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Will-Making in Difficult Circumstances: How to Comply With Formal Validity Requirements


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Validity of a Will

David E Grant and Gabor Bognar consider the challenges of making a formally valid will in difficult circumstances, such as those which may arise from the current coronavirus (COVID-19) pandemic.

When one perceives a greater-than-usual risk of their near-term demise, the mind turns more readily to will-making. So it appears in the present pandemic, during which UK will-writers have reportedly experienced a substantial increase in client enquiries.

David E Grant and Gabor Bognar have written an article considering the challenges of making a formally valid will in difficult circumstances, such as those which may arise from the current coronavirus (COVID-19) pandemic.

Legislative requirements and the burden of proof

Their article explains the rigorous formality requirements of English law for the execution of a will pursuant to the Wills Act 1937, section 9 (“Section 9”). David and Gabor analyse the meaning of three of the key words and expressions in Section 9, namely “in writing”, “signed” and “in the presence of”, which may be particularly relevant when the execution of an intended will occurs in difficult or urgent circumstances.

Issues related to formal validity

The article goes on to consider whether, under Section 9, an English court might recognise the formal validity of any electronic document which purports to be a will, or of any document executed by electronic means.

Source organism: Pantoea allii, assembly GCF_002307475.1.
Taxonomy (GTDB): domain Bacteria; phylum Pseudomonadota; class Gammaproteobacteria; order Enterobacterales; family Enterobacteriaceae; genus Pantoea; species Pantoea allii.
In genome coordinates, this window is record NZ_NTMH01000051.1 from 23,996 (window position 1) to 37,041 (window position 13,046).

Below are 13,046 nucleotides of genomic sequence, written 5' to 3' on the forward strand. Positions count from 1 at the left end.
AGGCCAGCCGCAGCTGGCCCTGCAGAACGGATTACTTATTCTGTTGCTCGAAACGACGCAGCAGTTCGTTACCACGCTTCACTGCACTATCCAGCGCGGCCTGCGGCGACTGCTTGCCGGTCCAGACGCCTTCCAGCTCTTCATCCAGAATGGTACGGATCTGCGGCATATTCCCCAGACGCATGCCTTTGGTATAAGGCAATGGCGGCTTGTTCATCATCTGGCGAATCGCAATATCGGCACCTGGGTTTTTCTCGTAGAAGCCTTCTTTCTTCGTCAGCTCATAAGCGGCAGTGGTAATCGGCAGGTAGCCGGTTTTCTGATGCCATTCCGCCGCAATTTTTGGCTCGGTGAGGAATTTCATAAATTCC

Mitigating the risk of formal invalidity, if compliance with the Section 9 requirements is difficult or not possible

David and Gabor suggest that intended wills should be executed in strict compliance with Section 9 and that, if that is not possible, then the execution of the document should approximate the requirements of Section 9 to the fullest extent achievable.

Recognising the potential difficulty in achieving strict compliance, the article presents practical ideas for recording and preserving evidence concerning the execution of an intended will, in order to mitigate the risk that such a document might in the future be held by a court to be formally invalid.

You can read or download the full article here.

More information

For help and support concerning will-making issues such as those discussed by David and Gabor in this article, or in relation to litigation concerning wills, probate and other inheritance matters, please contact Matt Sale at +44 (0)20 7427 4910, or Peter Foad at +44 (0)20 7427 0807.


Barristers: David E Grant
Categories: Covid-19 | News | Private Client & Trusts during Covid-19